My latest project involves examining the ancient mythology behind King Arthur and his knights and subjects. 18th Wall Productions put forth an anthology call for stories about what happens in the aftermath of King Arthur’s death — “After Avalon”.
Can I tell you how tickled pink I am over this theme? Over the moon. Who hasn’t seen all the permutations of King Arthur and his adventures in one form of another? My earliest exposure was easily the Disney movie Sword in the Stone and paging through my mother’s musty tomes on Merlin and T.H. White’s The Once and Future King.
Nowadays we have a lot sexier, updated takes on the immortal myths, like the more recent BBC’s Merlin series and King Arthur with Clive Owen and Keira Knightley.
When I sat down to think out the story idea, I realized I would have to go back to the source. But what was the source? That’s one of the ironies of culture. We retell these stories ad infinitum but there’s no definitive canon. After digging around, I hit on the figure that fired my inspiration: Mordred.
I fell down a rabbit hole attempting to get a handle on Mordred’s mythology and it turns out, things are not what they appear. Versions prior to Christen de Troyes (a writer who set down some of these early myths before Geoffrey of Monmouth picked up the thread much later) do not have a knight called Lancelot in them — because Mordred had taken his place as Guinevere’s forbidden lover.
In addition, these earlier variants called him “Medraut” and Medraut was not only Arthur’s illegitmate child, but a recognized son who was trusted enough to look after the throne while Arthur led his war compaign and went off to Rome. The scene was deliciously set — the lonely halls of an absent king with a complicated and conflicted figure sharing space with a powerful queen — what’s not to love? Mordred is no longer so black and white in this narrative, and it’s not enough to paint Mordred as a clean cut traitor. King Arthur could be seen in this light as a war-hungry lord who abandons others to the difficult work of diplomacy at home, exhausting the coffers with his endless campaigning.
What happened to this version of Medraut in the wake of Arthur’s death? What are the consequences for being responsible for that death, but also loving the one you killed?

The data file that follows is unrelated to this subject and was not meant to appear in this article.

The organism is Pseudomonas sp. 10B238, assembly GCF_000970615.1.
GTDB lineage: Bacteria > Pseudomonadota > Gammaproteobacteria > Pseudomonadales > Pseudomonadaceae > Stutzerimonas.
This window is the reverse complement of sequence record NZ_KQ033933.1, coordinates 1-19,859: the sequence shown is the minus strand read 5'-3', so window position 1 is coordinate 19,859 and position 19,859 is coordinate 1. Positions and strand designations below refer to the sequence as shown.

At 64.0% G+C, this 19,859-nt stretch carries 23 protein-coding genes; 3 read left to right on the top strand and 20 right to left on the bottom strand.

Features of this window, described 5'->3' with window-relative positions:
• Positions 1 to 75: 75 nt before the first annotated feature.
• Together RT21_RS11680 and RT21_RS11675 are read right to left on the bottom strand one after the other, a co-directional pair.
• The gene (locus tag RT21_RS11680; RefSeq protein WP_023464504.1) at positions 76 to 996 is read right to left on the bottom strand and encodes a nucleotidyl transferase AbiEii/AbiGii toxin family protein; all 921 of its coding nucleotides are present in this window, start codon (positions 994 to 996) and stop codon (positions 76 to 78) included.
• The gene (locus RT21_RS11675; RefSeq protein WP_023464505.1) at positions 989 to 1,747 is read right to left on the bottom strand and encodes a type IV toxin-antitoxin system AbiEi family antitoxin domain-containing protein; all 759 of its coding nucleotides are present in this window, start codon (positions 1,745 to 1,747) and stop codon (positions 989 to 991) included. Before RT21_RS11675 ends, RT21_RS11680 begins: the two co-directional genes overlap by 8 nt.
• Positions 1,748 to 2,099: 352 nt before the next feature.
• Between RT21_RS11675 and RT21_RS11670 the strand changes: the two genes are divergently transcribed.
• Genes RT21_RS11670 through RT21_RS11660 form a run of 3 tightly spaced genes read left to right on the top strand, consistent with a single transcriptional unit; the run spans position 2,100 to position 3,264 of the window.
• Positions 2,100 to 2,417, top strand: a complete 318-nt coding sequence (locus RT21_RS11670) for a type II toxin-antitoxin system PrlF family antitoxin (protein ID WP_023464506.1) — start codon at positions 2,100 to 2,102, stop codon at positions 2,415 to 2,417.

Fast forward to the Victorian Age. The interesting thing about this period as industrialization ramped up was the presence of the Pre-Raphaelites, artists who looked back to the middle ages and incorporated those same myths and tales into their paintings, poetry, and crafts, and among them were Edward Burne-Jones, William Morris, Jane Burden, Dante Gabriel Rosetti, and many, many others.
The Beguiling of Merlin represents a tumultuous period in Edward Burne-Jones’s life. Fresh from the culmination of an affair with his mistress Maria Zambaco, he painted her as Nimue, and painted himself as Merlin. I read somewhere, memory escapes me, that Oscar Wilde purchased a rare photo of this painting, and hung it in his rooms. There is certainly something magnetic in the composition of the painting. Burne-Jones was self-taught, and in some ways that shows — the placement of the figures seems from certain perspectives to be awkward, yet, I can’t imagine it improved upon. He started an earlier version, which was scrapped — and it’s this, the idea of a painting which for some reason did not survive.
This lost painting, the precursor to The Beguiling of Merlin we know now, became the focal point for Mordred’s presence in 19th century England, gathering together with William Morris and Edward “Ned” Burne-Jones at the Kelmscott house. How might Mordred’s presence have influenced them? How did Mordred survive for so long? What happened, how did we get here, and what does it all mean?
All these things became the prima materia which went into my story, “Mordred, Beguiled.”